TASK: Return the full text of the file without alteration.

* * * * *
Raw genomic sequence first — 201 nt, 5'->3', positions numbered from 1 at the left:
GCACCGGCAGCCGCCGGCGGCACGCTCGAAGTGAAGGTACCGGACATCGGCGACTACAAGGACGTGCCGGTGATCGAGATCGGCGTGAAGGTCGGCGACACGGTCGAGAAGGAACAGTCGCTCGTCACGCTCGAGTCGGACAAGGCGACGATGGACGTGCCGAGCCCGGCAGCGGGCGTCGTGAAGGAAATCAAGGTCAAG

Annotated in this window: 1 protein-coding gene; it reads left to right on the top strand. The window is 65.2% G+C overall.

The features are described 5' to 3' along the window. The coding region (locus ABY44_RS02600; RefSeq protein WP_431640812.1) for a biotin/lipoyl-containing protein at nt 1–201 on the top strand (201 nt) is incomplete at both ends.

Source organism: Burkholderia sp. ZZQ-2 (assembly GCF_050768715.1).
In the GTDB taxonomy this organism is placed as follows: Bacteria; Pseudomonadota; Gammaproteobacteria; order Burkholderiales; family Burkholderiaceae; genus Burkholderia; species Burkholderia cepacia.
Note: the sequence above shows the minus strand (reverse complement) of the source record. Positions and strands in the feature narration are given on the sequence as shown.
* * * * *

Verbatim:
Raw genomic sequence first — 201 nt, 5'->3', positions numbered from 1 at the left:
GCACCGGCAGCCGCCGGCGGCACGCTCGAAGTGAAGGTACCGGACATCGGCGACTACAAGGACGTGCCGGTGATCGAGATCGGCGTGAAGGTCGGCGACACGGTCGAGAAGGAACAGTCGCTCGTCACGCTCGAGTCGGACAAGGCGACGATGGACGTGCCGAGCCCGGCAGCGGGCGTCGTGAAGGAAATCAAGGTCAAG

Annotated in this window: 1 protein-coding gene; it reads left to right on the top strand. The window is 65.2% G+C overall.

The features are described 5' to 3' along the window. The coding region (locus ABY44_RS02600; RefSeq protein WP_431640812.1) for a biotin/lipoyl-containing protein at nt 1–201 on the top strand (201 nt) is incomplete at both ends.

Source organism: Burkholderia sp. ZZQ-2 (assembly GCF_050768715.1).
In the GTDB taxonomy this organism is placed as follows: Bacteria; Pseudomonadota; Gammaproteobacteria; order Burkholderiales; family Burkholderiaceae; genus Burkholderia; species Burkholderia cepacia.
Note: the sequence above shows the minus strand (reverse complement) of the source record. Positions and strands in the feature narration are given on the sequence as shown.